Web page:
On the Same Team

Have you ever felt like your relationship has lost its way? You started off all happy and cozy with your partner and then that little pesky thing called LIFE got in the way. Suddenly you’re arguing over how to handle the kids and how much time (or how little time) your spouse spends at home. These bigger issues take hold and manifest into smaller, more inconsequential issues like putting the toilet seat down or replacing the cap to the toothpaste. At the end of the day, you’re both left with anger and resentment and it just grows and festers over time.

A while back I was conducting an interview with the spouse of an entrepreneur. Her preverbal “Ah ha” moment became one of mine as well. She and her husband had been seeing a therapist for a little while to work through some issues. Months had passed and they were still struggling with the same issues.

Mid-fight, the therapist looked at them and said, “You’re on the same team. Why are you fighting against each other here when you’re both on the same team?” Hmm. It seems so simple; and yet so profound. He was right. When you join forces with your partner and get married, you are essentially vowing to support your teammate through thick and thin. All issues, grievances and what not should be approached from an “us vs. them” perspective.

When you look at the challenges that a couple faces on a daily basis from the viewpoint of “us” instead of “me” it may change the way you approach many decisions.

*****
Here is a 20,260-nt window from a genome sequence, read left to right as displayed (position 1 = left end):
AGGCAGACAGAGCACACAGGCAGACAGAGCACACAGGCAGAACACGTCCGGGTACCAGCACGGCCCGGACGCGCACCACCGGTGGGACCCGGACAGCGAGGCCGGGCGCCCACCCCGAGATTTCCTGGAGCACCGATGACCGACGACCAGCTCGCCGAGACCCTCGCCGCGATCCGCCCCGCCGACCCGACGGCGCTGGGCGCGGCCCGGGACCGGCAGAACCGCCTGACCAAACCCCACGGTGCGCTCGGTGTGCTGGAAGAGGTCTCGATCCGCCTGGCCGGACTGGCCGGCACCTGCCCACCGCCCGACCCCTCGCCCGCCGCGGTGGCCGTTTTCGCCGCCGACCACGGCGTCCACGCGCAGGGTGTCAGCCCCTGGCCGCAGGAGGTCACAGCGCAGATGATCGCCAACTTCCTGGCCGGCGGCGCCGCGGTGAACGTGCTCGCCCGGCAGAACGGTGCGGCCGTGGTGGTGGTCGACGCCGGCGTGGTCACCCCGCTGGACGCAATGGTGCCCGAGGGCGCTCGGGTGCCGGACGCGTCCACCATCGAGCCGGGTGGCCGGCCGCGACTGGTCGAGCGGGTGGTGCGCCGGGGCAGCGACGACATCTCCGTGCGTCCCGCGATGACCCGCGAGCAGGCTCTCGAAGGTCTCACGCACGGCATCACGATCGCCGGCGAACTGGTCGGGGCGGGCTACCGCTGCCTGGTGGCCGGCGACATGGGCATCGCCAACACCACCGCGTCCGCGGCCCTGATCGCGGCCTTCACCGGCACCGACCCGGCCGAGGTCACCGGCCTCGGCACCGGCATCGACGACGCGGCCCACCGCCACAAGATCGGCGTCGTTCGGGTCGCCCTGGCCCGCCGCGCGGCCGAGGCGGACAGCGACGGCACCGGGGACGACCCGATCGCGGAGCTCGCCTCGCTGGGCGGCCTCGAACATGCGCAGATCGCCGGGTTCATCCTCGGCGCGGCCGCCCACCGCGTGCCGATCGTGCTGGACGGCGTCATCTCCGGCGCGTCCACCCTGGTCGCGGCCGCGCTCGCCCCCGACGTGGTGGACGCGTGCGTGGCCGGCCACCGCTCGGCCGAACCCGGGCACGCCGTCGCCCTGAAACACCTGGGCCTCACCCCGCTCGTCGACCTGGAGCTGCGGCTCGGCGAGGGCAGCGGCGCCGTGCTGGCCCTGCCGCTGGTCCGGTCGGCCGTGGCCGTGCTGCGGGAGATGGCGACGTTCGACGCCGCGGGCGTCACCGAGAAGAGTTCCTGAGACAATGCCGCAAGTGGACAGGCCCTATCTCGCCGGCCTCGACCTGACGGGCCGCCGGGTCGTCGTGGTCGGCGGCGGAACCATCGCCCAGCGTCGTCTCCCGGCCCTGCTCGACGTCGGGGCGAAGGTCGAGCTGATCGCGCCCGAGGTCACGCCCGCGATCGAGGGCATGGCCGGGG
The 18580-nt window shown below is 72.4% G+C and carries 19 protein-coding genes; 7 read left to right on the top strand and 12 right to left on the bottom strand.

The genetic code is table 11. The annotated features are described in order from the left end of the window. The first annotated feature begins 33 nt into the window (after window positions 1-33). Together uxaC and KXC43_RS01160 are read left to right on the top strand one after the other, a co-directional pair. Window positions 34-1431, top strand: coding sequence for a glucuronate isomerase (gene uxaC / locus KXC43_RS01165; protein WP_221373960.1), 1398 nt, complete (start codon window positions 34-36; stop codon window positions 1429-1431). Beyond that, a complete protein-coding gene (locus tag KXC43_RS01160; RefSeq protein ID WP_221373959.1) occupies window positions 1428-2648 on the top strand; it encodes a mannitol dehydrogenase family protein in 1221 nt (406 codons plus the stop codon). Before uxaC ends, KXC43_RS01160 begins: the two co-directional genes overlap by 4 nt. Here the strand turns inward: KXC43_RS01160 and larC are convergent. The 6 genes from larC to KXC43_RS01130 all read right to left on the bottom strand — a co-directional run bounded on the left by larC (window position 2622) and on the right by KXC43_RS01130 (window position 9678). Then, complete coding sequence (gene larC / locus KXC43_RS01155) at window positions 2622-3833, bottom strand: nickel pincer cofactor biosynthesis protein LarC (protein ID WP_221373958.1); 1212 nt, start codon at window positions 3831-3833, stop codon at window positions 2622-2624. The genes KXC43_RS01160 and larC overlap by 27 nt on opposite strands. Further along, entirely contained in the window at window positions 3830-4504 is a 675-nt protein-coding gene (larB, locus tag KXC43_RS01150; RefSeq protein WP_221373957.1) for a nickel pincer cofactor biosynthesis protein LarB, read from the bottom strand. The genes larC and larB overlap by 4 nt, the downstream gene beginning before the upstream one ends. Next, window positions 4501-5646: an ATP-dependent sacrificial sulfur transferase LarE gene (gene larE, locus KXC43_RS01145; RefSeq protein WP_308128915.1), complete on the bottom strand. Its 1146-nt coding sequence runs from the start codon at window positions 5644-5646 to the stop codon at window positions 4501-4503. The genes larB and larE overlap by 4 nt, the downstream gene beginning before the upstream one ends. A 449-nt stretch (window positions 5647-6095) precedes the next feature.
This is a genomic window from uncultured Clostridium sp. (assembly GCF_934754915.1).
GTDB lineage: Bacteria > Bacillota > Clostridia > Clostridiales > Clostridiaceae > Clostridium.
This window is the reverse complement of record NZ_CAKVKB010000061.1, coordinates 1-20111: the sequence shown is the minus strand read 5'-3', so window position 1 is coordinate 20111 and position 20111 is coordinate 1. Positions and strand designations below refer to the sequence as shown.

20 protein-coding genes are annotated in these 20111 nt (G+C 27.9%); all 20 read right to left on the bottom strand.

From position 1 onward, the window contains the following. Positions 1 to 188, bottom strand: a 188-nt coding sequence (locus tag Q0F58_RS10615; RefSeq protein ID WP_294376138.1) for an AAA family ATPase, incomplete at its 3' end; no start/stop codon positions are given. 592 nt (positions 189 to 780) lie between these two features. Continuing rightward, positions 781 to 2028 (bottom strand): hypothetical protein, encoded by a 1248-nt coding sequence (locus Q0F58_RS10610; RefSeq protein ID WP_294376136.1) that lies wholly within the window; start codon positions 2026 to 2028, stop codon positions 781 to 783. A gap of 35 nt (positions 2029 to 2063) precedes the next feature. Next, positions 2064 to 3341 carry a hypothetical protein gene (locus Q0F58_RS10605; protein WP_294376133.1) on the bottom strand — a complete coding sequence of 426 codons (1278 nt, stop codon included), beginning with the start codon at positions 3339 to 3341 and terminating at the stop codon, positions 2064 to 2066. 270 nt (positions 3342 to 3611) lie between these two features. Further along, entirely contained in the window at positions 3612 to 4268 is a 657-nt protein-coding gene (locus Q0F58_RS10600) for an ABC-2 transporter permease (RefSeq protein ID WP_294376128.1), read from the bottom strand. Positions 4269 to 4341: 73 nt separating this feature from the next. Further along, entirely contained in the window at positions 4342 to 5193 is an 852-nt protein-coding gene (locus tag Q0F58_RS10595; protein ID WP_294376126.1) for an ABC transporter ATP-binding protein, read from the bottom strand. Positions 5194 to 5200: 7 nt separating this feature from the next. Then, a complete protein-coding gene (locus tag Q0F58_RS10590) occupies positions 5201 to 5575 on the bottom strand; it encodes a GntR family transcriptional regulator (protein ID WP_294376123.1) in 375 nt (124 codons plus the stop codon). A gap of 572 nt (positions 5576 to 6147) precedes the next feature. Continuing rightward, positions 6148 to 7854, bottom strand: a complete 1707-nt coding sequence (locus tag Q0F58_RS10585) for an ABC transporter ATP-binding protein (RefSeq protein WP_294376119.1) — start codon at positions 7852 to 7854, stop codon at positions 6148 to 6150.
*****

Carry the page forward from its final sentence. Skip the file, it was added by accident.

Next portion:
In business, we collaborate with our partners and employees all the time to ensure the best outcome; so why don’t we do the same with our partners in the household?

One reason is that as time passes and our lives become more complex, we spend less time actually talking with our spouses about important issues. During one of my seminars, one couple shared what works for them. They have a “shit that matters” book in their kitchen. Throughout the day/week they write down all the things they want to discuss with each other so they don’t forget. Then they schedule a weekly meeting to talk about what’s written in the book.

Do you have a method that works for your family? If so, let us know what you do and how it works!

250K Satisfaction

One could assume that the more money you make in your business, the happier your spouse would be with regard to their role in the household. After all, you can now afford to buy more things for your home, take care of the family needs and even pay for someone to clean the house. According to research from the Harp Family Institute, however, as family income increases over $250K a year, spousal satisfaction with their role in the household decreases. Why might this be?

Happiness is a Choice